Introducing Afrofuturist Writers
Wednesday’s forthcoming Afrofuturism screening is Black Sci Fi (18:00hrs) - the simply titled 1992 documentary – which takes a closer look into a specific time in the history of black science fiction in literature, film and TV and features interviews with key figures from across these artforms. We are delighted that Cheryl Morgan critic, editor, publisher and Ujima Radio presenter has kindly written this piece which takes a look at the rise, prominence and importance of black authors in sci fi, and their position today. Many thanks to Cheryl for this great insight and for also including some great reading recommedations to help all of us interested in exploring this world further. Enjoy!
Back in the early days of American science fiction the genre had a distinctly frontier narrative. Man might have settled all of the USA, but beyond that were the planets and the stars: colonies beyond end. Gene Roddenberry persuaded Hollywood to let him send a black woman and a Japanese man in search of the Final Frontier, but the majority of the crew of the Enterprise were various shades of white. Their enemies, the Klingons, had much darker skins.
Away from the big money of Hollywood, it was easier for writers to create different visions. Many black writers have achieved significant success writing science fiction. Mostly their themes are similar to those of white writers, though their work is often informed by the understanding that, in the traditional SF narrative, they often count as aliens.
Proudly gay as well black, Samuel R. Delany is proof that science fiction embraced diversity as far back as the 1970s. His many novels address issues of race, sexuality and gender identity far more effectively than those of most of his white contemporaries. He is the only Person of Colour to have been elected a Grand Master of the Science Fiction & Fantasy Writers of America, which puts him on a par with the likes of Clarke, Asimov, Le Guin and Aldiss. Delany novels to try include Dhalgren, Triton and Stars in My Pocket Like Grains of Sand.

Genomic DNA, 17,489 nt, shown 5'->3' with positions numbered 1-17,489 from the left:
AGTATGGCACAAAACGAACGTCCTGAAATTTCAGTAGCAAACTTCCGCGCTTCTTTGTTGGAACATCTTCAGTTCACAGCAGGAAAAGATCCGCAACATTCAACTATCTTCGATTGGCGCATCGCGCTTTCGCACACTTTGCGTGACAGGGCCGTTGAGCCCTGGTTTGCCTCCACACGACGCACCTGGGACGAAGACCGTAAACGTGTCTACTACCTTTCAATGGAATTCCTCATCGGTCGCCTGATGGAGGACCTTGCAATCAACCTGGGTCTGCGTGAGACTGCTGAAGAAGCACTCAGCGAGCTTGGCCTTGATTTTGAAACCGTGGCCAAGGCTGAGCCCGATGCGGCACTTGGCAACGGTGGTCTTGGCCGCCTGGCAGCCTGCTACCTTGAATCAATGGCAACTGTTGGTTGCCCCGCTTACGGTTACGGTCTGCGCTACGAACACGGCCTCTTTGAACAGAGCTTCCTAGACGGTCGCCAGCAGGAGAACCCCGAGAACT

Octavia Butler was another pioneer of black SF. She was a contemporary of Delany, but being female took longer to earn the critical acclaim she deserved. In 1995 she was awards the prestigious MacArthur Genius Grant, a mainstream art prize.
Butler novels to try include Parable of the Sower and Parable of the Talents which should appeal to modern fans of dystopian literature.
Another early pioneer of black SF is Steven Barnes who has written a number of collaborations with SF legend, Larry Niven, as well as his own works. His best known novel is Lion's Blood, which postulates an alternate history in which Islam is the dominant world religion and white people are commonly enslaved. His wife, Tananarive Due, is also a science fiction writer, and the couple have written several books together.
More recently a number of Caribbean authors have published science fiction. At Ujima Radio we take a special interest in them and have interviewed the leading figures. Nalo Hopkinson (Jamaica) writes mainly fantasy, but her Midnight Robber imagines a future in which Caribbean people have their own colony planet. Nalo is notable for being unafraid to let her characters speak in Caribbean dialects.
Karen Lord (Barbados) won a host of prizes with her debut novel, Redemption in Indigo, which is primarily fantasy. Her second novel, The Best of all Possible Worlds, is social science fiction in the tradition of Ursula Le Guin.
Tobias Buckell (Grenada) hit the New York Times best seller charts with a tie-in novel for the computer game, Halo. His own work includes Artic Rising and Hurricane Fever, two novels dealing with climate change and featuring Prudence Jones, a secret agent working for a united Caribbean government.